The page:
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‘False claims’ made by ministers refusing to rescue visa-free music tours of EU, lawyers say

Lawyers have recognized 5 false claims made by ministers for refusing to strike a deal to rescue visa-free touring of the EU, leaving performers with crippling new prices and crimson tape.

As The Independent revealed, regardless of Boris Johnson’s vow to “fix” the disaster – triggered by his Brexit deal – no talks have taken place and artists have merely been promised recommendation on the daunting obstacles they face.

Now a authorized opinion obtained by the Incorporated Society of Musicians (ISM) has torn aside the explanations given for failing to safe a visa waiver settlement (VWA) with Brussels.

The organisation additionally says the EU has no fewer than 28 such offers in place – which suggests performers in nations together with Colombia, the UAE and Tonga can tour extra simply than UK artists.

“Despite what MPs have been told by ministers, the latest legal advice has shown that it is entirely possible for the government to create an agreement,” stated Deborah Annetts, the ISM’s chief government.

“With the music sector now looking beyond coronavirus, it is still virtually impossible for many creative professionals to work in Europe on a short term or freelance basis.”

The authorities claims dismissed by a QC are:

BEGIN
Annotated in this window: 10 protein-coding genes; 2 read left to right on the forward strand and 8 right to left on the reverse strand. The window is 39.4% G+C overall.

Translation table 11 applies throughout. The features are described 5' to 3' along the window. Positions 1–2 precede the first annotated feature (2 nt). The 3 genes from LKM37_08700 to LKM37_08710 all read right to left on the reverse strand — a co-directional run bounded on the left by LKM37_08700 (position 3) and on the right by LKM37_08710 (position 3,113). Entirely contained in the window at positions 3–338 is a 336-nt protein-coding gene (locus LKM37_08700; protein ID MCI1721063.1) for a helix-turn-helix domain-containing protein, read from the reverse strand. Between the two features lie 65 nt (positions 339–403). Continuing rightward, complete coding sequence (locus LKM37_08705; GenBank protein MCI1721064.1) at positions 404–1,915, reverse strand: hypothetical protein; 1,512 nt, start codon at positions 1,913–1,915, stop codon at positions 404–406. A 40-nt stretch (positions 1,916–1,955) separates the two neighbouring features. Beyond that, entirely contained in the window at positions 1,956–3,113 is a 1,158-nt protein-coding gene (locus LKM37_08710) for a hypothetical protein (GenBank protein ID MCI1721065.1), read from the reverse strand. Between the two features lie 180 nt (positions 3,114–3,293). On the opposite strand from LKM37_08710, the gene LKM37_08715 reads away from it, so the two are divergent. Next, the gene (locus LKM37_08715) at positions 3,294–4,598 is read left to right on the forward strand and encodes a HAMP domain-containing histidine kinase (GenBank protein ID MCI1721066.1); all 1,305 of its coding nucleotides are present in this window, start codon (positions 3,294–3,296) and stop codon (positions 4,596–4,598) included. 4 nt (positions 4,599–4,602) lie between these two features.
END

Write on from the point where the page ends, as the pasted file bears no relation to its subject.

* That an settlement would require the Brexit commerce deal to be renegotiated – when a “short supplementing agreement” might be added.

* That a VWA could be incompatible with “taking back control” of borders – when it might exempt a restricted quantity of professions solely.

* That it might “not bind EU member states” to waive visas – when it might be legally binding as soon as ratified, requiring approval by the EU Council.

* That it might cover solely “ad hoc performances” – when that’s the authorized time period used by the EU to refer to artists finishing up a full tour.

* That it might “not cover work permits” – which, whereas right, obscures that member states would then agree work allow guidelines, if any.

Ms Annetts described the authorized opinion as “extremely troubling”, including: “It simply requires the political will to deliver on the prime minister’s commitment to sort this mess out.”

It has been issued as Oliver Dowden the tradition secretary, prepares to give proof on the controversy to the Commons tradition committee on Thursday.

He angered organisations representing inventive artists when he stated it was up to them to use their lobbying energy to resolve the disaster, fairly than the federal government’s accountability.

The Musicians’ Union, One Dance UK, Equity, BECTU, Fashion Roundtable, Society of London Theatre, the Association of British Orchestras are amongst our bodies calling for a visa-waiver scheme.

It would permit short-term visits on a reciprocal foundation, typically which means 90 out of any 180 days – the EU proposal the UK rejected because the Brexit talks reached their climax final year.

On 24 March, the prime minister informed MPs: “We must fix this. We are working flat out, bilaterally, with each individual government.”

But the division for digital, tradition, media and sport (DCMS) has not disputed that no talks have taken place – or that no strategy has been made to Brussels, about visa guidelines.

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